As industrial manufacturers outsource more of their business processes and employ Enterprise 2.0 services and applications, many are partnering around the world to find the best skills and cost base. Increasingly, in doing so, they have to share unprecedented amounts of data with both partners and suppliers. Implementing an "intelligent network" as the platform to perform real-time business process facilitation serves as the underlying supply chain infrastructure design that seamlessly aligns external supply chain operations and partners with internal operations, enabling manufacturers to focus on creating a sustainable competitive advantage and accelerate time-to-value of business process changes.
The Evolving Role of the Network
The network has always been used to move information among applications; however, it has been an especially challenging environment in manufacturing because of its highly fragmented nature. As manufacturers increasingly adopt a globally-distributed operations model, as well as high-density Enterprise 2.0 applications, real-time business process activity monitoring is becoming more important.
In the past, manufacturers could probably deal with the headquarters location and maybe a few remote data centers without having to worry much about other sites. Today, manufacturers have vastly extended supply chains in which there may be active participants in dozens of countries doing design and manufacturing, say, for one wing of a jumbo jet in the aerospace supply chain. Therefore, the volume of data that their networks must manage increases, making an evolved network -- one that acts as an extended nervous system that can monitor, understand and act on information -- essential to success in the worldwide marketplace. This added level of responsibility necessitates a more intelligent network that can manage the proliferation of data and information and enable greater interactions along the supply chain.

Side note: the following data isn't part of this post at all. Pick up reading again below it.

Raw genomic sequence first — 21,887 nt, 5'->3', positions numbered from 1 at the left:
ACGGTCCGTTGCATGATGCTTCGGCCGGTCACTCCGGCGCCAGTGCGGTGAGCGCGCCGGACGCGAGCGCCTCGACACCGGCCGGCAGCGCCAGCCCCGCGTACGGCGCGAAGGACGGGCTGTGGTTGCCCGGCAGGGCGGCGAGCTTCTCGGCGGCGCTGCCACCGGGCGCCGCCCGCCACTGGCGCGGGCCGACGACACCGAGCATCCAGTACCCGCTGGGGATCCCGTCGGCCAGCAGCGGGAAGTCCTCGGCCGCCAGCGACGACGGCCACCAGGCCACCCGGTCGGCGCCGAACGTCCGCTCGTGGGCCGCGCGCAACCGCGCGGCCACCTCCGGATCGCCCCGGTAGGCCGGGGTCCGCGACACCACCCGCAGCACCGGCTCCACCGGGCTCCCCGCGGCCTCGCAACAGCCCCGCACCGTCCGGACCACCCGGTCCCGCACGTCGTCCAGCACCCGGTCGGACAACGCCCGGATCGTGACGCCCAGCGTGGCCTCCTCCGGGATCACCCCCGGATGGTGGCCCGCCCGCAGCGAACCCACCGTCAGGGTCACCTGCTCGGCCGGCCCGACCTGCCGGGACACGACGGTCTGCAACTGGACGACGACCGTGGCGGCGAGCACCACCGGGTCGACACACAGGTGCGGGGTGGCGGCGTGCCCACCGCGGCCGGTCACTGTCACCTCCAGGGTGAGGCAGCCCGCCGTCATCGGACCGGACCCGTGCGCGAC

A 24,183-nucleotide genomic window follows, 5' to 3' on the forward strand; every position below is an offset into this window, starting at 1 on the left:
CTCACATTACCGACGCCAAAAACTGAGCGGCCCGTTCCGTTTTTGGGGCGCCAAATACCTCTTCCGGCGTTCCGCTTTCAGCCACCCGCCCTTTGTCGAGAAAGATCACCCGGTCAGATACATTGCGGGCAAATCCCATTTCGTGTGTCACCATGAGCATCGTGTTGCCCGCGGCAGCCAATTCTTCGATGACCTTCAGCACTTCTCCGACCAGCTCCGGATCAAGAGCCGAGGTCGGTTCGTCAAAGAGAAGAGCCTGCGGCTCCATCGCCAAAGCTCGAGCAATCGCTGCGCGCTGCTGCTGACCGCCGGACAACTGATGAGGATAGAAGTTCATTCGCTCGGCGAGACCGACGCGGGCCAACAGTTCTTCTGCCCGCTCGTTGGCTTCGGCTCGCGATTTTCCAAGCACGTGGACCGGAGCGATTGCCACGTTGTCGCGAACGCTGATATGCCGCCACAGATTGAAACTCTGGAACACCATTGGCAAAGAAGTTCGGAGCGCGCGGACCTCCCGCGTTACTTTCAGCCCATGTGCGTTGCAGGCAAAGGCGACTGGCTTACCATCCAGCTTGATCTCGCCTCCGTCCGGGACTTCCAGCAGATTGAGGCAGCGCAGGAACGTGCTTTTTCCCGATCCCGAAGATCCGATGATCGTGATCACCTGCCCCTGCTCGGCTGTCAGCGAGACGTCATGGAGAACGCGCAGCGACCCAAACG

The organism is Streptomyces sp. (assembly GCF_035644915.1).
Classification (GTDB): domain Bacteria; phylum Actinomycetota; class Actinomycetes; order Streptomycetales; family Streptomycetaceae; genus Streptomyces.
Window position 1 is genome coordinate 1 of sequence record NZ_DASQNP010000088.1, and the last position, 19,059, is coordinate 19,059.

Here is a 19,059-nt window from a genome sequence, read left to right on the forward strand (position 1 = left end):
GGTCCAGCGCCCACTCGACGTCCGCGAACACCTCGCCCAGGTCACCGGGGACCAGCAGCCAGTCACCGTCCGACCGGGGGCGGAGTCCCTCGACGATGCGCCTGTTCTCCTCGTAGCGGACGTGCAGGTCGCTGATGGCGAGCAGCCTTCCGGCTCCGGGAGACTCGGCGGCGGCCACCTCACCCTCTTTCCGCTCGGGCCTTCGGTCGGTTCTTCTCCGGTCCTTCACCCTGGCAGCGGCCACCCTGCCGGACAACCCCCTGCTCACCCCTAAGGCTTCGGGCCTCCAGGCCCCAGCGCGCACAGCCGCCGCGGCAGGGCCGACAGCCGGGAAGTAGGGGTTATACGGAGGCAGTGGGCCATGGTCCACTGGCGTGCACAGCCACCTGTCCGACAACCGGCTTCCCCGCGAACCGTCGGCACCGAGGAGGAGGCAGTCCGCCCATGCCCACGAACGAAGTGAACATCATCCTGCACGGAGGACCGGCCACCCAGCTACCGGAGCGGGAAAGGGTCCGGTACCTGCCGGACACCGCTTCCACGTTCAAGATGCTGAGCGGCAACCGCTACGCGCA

One key area of network intelligence is its role as the front-end, or virtualization engine, for many IT resources. An illustration of this concept is the firewall service modules available in certain switches and routers, whereby users can establish virtual contact for different types of connectivity with different rule sets and different security capabilities. Previously, those services would have been handled individually by stand-alone appliances. Now, they're embedded within the core fabric of the network and can be addressed in a virtual way. This can also be accomplished with network architectures that combine different capabilities, functions and features, and other certain appliance-based services to make them function as one.